“For the development of personality, then, strict differentiation from the collective psyche is absolutely necessary, since partial or blurred differentiation leads to an immediate melting away of the individual in the collective. There is now a danger that in the analysis of the unconscious the collective and the personal psyche may be fused together, with, as I have intimated, highly unfortunate results. These results are injurious both to the patient’s life feeling and to his fellow men, if he has any influence at all in his environment. Through his identification with the collective psyche he will infallibly try to force the demands of his unconscious upon others, for identity with the collective psyche always brings with it a feeling of universal validity – “godlikeness” – which completely ignores all differences in the personal psyche of his fellows. (The feeling of universal validity comes, of course, from the universality of the collective psyche.) A collective attitude naturally presupposes the same collective psyche in others. But that means a ruthless disregard not only of individual differences but also of differences of a more general kind within the collective psyche itself, as for example differences of race. This disregard for individuality obviously means the suffocation of the single individual, as a consequence of which the element of differentiation is obliterated from the community. The element of differentiation is the individual. All the highest achievements of virtue, as well as the blackest villainies, are individual. The larger a community is, and the more the sum total of the collective factors peculiar to every large community rests on conservative prejudices detrimental to individuality, the more will the individual be morally and spiritually crushed, and, as a result, the one source of moral and spiritual progress for society is choked up. Naturally the only thing that can thrive in such an atmosphere is sociality and whatever is collective in the individual. Everything individual in him goes under, i.e., is doomed to repression. The individual elements lapse into the unconscious, where, by the law of necessity, they are transformed into something essentially baleful, destructive, and anarchical. Socially this evil principle shows itself in the spectacular crimes – regicide and the like – perpetrated by certain prophetically inclined individuals; but in the great mass of community it remains in the background, and only manifests itself indirectly in the inexorable moral degeneration of society. It is a notorious fact that the morality of society as a whole is in inverse ratio to its size; for the greater the aggregation of the individuals, the more the individual factors are blotted out, and with them morality, which rests entirely on the moral sense of the individual and the freedom necessary for this. Hence every man is, in a certain sense, unconsciously a worse man when he is in society than when he is acting alone for he is carried by society and to that extent relieved of his individual responsibility. Any large company composed of wholly admirable persons has the morality and intelligence of an unwieldy, stupid, and violent animal. The bigger the organization, the more unavoidable is its immorality and blind stupidity. (Senatus bestia, senatores boni viri). Society, by automatically stressing all the collective qualities in its individual representatives, puts a premium on mediocrity, on everything that settles down to vegetate in an easy, irresponsible way. Individuality will inevitably be driven to the wall. This process begins in school, continues at the university, and rules all departments in which the State has a hand. In a small social body, the individuality of its members is better safeguarded, and the greater is their relative freedom and the possibility of conscious responsibility. Without freedom there can be no morality. Our admiration for great organizations dwindles when once we become aware of the other side of the wonder: the tremendous piling up and accentuation of all that is primitive in man, and the unavoidable destruction of his individuality in the interests of the monstrosity that every great organization in fact is. The man of today, who resembles more or less the collective ideal, has made his heart into a den of murderers, as can easily be proved by the analysis of the unconscious, even though he himself is not in the least disturbed by it. And in so far as he is normally “adapted” to his environment, it is true that the greatest infamy on part of his group will not disturb him, so long as the majority of his fellows steadfastly believe in the exalted morality of their social organization. Now, all that I have said here about the influence of society upon the individual is identically true of the influence of the collective unconscious upon the individual psyche. But, as is apparent from my examples, the latter influence is as invisible as the former is visible. Hence it is not surprising that its inner effects are not understood, and that those whom such things happen are called pathological freaks and treated as crazy. If one of them happen to be a real genius, the fact would not be noted until the next generation or the one after. So obvious does it seem to us that a man should drown in his own dignity, so utterly incomprehensible that he should seek anything other than what the mob wants, and that he should vanish permanently from view in this other. One could wish both of them a sense of humor, that – according to Schopenhauer – truly “divine” attribute of man which alone benefits him to maintain his soul in freedom.”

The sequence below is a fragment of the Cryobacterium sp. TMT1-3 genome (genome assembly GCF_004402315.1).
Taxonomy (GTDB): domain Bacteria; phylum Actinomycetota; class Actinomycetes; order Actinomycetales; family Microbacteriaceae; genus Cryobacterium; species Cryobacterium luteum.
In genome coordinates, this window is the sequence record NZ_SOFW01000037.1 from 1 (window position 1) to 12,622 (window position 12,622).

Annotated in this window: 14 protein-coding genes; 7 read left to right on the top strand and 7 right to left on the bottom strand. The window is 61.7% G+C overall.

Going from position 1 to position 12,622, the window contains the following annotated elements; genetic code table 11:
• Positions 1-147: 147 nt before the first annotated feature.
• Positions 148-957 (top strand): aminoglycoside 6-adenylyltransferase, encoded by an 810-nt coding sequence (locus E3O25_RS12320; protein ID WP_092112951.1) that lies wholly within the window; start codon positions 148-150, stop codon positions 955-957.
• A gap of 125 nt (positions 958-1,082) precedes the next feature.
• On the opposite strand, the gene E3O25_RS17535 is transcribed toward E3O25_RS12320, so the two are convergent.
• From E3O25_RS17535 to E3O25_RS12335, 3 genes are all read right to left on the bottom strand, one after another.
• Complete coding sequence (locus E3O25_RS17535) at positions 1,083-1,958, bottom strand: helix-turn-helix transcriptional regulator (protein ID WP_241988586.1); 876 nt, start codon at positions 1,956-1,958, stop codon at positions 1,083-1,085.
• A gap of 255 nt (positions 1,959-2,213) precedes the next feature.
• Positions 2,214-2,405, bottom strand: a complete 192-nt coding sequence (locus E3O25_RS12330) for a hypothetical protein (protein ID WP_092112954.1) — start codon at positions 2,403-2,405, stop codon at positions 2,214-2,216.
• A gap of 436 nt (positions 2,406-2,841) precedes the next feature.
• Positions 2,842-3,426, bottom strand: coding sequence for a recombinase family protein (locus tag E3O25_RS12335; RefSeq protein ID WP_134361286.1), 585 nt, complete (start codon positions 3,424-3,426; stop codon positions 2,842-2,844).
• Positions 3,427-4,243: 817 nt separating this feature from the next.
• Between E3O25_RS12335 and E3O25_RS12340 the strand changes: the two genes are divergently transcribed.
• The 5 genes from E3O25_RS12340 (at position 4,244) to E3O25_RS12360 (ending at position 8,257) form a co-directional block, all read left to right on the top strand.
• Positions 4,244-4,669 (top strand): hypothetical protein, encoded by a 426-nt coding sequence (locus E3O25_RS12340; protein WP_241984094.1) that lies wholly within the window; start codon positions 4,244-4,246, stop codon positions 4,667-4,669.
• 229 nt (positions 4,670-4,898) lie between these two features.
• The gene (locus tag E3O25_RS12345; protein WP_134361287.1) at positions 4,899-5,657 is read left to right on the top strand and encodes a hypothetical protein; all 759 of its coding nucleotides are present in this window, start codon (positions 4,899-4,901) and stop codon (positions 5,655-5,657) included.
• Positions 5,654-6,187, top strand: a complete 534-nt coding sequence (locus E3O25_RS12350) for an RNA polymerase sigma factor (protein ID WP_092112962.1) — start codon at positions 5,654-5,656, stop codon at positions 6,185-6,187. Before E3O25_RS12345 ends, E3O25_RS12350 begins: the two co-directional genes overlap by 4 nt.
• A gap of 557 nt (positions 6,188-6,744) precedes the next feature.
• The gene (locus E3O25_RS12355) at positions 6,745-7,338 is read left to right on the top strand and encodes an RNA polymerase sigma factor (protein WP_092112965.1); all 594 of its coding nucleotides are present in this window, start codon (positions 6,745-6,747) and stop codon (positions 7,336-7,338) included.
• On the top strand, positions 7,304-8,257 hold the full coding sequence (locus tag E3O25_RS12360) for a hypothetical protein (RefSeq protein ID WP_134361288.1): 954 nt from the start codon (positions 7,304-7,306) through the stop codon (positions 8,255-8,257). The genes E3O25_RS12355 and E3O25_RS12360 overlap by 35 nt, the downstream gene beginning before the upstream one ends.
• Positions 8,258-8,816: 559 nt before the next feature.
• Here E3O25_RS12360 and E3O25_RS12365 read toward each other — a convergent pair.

— C.G. Jung, Phenomena Resulting from the Assimilation of the Unconscious, Relations Between the Ego and the Unconscious, Collected Works Vol. 7